The difficulties of civilian disarmament have long presented a major obstacle to security development in post-conflict countries. The weapons for development’ strategy recently devised for civilian disarmament is based on the exchange of development aid (often aimed at improving the local security sector) for voluntary, community-wide forfeiture of small arms. This paper will examine the effectiveness of the weapons for development initiative in improving security and in providing a sufficient impetus for widespread civilian disarmament.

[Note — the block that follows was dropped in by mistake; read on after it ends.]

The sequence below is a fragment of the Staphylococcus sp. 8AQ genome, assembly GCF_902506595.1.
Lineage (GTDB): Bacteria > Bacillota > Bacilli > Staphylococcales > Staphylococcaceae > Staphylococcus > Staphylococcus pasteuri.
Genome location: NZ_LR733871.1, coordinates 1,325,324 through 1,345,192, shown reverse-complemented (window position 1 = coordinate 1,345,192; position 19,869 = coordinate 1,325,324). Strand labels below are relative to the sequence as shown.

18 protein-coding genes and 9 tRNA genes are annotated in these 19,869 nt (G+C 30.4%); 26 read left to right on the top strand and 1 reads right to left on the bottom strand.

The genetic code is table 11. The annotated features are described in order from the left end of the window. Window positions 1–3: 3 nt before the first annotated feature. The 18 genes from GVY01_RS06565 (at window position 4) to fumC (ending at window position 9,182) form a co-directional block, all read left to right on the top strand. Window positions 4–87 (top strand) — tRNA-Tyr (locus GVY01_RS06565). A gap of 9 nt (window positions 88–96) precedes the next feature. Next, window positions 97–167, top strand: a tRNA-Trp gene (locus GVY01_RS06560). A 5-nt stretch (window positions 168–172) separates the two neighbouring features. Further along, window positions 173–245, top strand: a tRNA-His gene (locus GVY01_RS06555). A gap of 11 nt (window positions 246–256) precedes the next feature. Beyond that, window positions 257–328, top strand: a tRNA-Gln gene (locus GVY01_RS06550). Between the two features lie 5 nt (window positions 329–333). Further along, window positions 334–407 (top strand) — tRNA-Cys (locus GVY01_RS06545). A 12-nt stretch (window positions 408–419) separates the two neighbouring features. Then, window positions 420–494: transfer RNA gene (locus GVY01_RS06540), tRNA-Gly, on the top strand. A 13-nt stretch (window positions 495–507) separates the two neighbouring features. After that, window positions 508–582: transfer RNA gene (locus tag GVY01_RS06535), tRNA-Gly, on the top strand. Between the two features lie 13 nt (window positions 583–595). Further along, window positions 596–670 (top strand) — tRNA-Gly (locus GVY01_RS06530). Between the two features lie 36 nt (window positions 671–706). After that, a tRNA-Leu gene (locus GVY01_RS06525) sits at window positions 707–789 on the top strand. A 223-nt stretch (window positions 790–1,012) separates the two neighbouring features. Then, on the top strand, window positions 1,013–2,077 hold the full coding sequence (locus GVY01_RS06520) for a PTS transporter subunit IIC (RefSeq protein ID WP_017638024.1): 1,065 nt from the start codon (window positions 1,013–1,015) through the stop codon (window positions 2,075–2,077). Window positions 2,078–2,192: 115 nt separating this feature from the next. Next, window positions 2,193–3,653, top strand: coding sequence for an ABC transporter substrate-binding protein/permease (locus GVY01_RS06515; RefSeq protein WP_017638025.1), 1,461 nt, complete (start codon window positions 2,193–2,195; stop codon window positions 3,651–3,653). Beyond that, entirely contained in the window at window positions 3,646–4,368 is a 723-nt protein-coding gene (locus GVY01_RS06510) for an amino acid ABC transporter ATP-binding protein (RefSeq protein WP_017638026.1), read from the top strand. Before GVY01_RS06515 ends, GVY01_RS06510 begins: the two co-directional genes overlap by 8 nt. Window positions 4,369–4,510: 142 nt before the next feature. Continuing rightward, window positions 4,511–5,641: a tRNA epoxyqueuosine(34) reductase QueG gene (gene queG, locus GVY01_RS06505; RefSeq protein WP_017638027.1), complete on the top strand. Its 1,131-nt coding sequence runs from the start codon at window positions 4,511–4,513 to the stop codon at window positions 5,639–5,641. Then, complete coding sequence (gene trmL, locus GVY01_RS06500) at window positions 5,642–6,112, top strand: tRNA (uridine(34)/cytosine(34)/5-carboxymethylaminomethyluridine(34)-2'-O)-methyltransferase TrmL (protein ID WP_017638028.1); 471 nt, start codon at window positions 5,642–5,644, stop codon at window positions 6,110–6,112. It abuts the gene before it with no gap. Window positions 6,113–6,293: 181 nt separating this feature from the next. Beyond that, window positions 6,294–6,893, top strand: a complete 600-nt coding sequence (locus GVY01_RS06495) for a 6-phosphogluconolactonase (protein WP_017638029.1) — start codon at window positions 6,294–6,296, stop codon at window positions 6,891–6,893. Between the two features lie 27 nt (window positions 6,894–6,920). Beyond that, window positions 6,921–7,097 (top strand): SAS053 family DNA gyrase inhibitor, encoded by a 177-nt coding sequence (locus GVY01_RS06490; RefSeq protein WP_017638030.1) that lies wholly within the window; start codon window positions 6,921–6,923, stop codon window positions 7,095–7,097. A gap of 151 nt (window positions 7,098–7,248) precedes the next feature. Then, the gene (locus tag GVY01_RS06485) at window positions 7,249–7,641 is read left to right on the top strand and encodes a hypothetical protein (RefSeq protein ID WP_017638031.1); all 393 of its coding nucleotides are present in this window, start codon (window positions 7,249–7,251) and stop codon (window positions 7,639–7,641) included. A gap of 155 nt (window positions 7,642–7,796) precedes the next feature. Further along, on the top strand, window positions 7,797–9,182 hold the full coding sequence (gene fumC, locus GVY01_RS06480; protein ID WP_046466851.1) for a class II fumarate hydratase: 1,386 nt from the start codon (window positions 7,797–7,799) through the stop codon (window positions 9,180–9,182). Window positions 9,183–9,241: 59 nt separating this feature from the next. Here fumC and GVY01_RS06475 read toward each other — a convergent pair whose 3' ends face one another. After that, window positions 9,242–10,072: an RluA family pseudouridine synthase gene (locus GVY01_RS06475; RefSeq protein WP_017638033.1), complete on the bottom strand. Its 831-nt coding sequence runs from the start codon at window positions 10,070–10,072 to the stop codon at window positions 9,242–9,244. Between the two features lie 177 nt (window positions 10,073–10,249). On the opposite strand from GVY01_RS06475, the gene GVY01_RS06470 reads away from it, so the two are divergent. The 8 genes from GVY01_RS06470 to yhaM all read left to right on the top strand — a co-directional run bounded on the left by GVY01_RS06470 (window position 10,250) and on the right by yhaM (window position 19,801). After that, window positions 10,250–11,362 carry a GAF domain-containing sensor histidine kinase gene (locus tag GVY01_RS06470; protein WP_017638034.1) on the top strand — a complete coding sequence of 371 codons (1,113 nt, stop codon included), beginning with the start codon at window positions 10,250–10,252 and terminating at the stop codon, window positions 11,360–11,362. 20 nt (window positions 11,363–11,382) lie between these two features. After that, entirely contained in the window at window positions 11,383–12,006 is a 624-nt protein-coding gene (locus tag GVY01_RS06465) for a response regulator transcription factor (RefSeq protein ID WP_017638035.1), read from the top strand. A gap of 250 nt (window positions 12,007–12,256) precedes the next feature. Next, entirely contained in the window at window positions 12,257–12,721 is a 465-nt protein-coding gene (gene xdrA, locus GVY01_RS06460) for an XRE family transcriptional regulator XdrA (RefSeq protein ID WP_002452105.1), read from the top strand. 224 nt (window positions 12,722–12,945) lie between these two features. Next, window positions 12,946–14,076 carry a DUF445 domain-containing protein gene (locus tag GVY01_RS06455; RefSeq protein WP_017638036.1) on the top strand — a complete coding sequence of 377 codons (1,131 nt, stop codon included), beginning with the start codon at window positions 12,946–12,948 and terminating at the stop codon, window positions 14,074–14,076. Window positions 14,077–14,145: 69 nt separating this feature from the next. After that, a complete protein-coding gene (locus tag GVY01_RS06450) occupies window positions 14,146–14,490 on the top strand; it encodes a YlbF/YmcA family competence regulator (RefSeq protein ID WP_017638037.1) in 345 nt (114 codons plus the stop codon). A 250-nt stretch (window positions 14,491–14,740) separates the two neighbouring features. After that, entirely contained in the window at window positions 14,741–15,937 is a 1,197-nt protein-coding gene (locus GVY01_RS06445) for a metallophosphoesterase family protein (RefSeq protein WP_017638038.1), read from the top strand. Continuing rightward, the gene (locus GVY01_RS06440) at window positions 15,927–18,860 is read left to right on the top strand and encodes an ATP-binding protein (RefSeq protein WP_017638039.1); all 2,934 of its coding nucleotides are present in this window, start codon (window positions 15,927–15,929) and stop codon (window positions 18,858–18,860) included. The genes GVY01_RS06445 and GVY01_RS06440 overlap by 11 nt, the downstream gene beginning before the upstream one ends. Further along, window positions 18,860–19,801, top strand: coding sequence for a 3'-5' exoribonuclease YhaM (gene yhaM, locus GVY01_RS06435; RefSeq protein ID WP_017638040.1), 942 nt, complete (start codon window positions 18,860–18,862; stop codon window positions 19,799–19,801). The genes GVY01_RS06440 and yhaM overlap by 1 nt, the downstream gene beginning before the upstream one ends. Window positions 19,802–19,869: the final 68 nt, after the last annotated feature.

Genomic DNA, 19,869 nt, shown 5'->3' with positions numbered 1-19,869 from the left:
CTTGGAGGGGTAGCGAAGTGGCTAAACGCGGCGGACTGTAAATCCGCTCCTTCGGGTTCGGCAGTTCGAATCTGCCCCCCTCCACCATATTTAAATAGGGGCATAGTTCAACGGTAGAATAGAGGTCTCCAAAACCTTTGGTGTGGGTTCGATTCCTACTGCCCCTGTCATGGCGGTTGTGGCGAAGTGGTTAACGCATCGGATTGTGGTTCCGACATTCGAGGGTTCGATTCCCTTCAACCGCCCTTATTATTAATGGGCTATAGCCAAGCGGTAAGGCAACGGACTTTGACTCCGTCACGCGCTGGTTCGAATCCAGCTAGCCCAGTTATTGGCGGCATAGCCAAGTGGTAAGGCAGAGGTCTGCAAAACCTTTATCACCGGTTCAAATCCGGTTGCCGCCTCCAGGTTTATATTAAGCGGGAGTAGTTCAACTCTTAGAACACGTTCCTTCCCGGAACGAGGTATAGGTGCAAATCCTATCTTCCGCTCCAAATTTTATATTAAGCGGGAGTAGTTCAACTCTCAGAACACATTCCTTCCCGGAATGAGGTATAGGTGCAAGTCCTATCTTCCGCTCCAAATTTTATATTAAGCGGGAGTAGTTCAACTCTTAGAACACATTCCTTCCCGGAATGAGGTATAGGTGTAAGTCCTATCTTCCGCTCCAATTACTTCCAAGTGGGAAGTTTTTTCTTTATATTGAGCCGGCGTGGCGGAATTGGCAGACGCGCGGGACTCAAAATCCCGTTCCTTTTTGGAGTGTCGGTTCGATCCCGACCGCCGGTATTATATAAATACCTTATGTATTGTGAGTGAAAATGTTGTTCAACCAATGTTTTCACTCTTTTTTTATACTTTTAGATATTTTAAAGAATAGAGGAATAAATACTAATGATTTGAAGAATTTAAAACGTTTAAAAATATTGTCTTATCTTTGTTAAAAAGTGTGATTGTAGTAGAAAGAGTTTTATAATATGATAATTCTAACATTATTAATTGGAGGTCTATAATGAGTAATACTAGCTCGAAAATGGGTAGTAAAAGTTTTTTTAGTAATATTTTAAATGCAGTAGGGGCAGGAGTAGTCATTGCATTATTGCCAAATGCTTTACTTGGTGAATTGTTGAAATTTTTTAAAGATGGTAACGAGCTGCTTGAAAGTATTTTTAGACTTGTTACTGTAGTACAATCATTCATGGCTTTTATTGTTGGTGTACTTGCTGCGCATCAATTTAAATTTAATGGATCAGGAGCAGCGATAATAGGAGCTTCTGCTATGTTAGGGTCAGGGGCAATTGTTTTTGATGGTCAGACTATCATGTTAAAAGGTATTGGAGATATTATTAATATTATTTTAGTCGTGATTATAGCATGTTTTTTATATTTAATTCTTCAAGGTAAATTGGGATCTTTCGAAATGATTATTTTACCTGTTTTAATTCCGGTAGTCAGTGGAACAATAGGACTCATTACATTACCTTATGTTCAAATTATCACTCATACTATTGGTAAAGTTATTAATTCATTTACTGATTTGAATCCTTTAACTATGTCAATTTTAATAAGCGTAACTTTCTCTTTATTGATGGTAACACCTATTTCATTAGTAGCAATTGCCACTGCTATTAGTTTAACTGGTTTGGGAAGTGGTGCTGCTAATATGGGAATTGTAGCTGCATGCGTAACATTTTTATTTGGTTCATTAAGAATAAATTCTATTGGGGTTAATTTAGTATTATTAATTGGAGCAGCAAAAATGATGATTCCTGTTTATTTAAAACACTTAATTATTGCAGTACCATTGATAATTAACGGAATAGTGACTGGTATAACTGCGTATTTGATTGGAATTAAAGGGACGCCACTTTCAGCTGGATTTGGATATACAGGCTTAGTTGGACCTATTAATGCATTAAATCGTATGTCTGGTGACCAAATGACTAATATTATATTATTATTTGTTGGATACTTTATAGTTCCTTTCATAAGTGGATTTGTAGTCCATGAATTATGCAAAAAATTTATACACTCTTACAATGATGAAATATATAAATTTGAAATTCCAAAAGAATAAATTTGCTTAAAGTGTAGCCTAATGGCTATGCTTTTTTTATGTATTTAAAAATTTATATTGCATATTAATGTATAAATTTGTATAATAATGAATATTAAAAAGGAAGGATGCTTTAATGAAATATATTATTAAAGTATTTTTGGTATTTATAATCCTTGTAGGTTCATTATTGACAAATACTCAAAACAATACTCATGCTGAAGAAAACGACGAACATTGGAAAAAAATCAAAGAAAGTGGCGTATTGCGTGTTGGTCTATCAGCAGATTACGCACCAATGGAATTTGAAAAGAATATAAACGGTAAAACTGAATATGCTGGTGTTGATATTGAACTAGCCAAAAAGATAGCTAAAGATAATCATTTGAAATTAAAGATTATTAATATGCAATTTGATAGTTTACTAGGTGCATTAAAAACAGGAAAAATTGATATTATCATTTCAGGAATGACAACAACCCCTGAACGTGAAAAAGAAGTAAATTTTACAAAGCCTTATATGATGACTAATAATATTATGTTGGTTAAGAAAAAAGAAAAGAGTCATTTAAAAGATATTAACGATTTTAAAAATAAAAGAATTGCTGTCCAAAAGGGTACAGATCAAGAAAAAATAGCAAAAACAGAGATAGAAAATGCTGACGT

This paper argues that the armed conflict in Kosovo illustrates that forced displacement resulting in both internally displaced persons and refugees is an intentional, deliberate strategy of the parties to the internal conflict, and not just a consequence or unintended effect of the hostilities between ethnic Albanians and Serbs. The escalation of hostilities was also framed by the international community’s lack of coherent conflict management strategy for Kosovo. The two principal assumptions guiding the international community’s policymaking – that separation and independence for Kosovo was not a legitimate objective and that Kosovar Albanian armed resistance was considered terrorism – generated incentives for both parties to use force to achieve contrary objectives. This created considerable difficulties for the international community to effectively protect non-combatant civilians and forcibly displaced persons.
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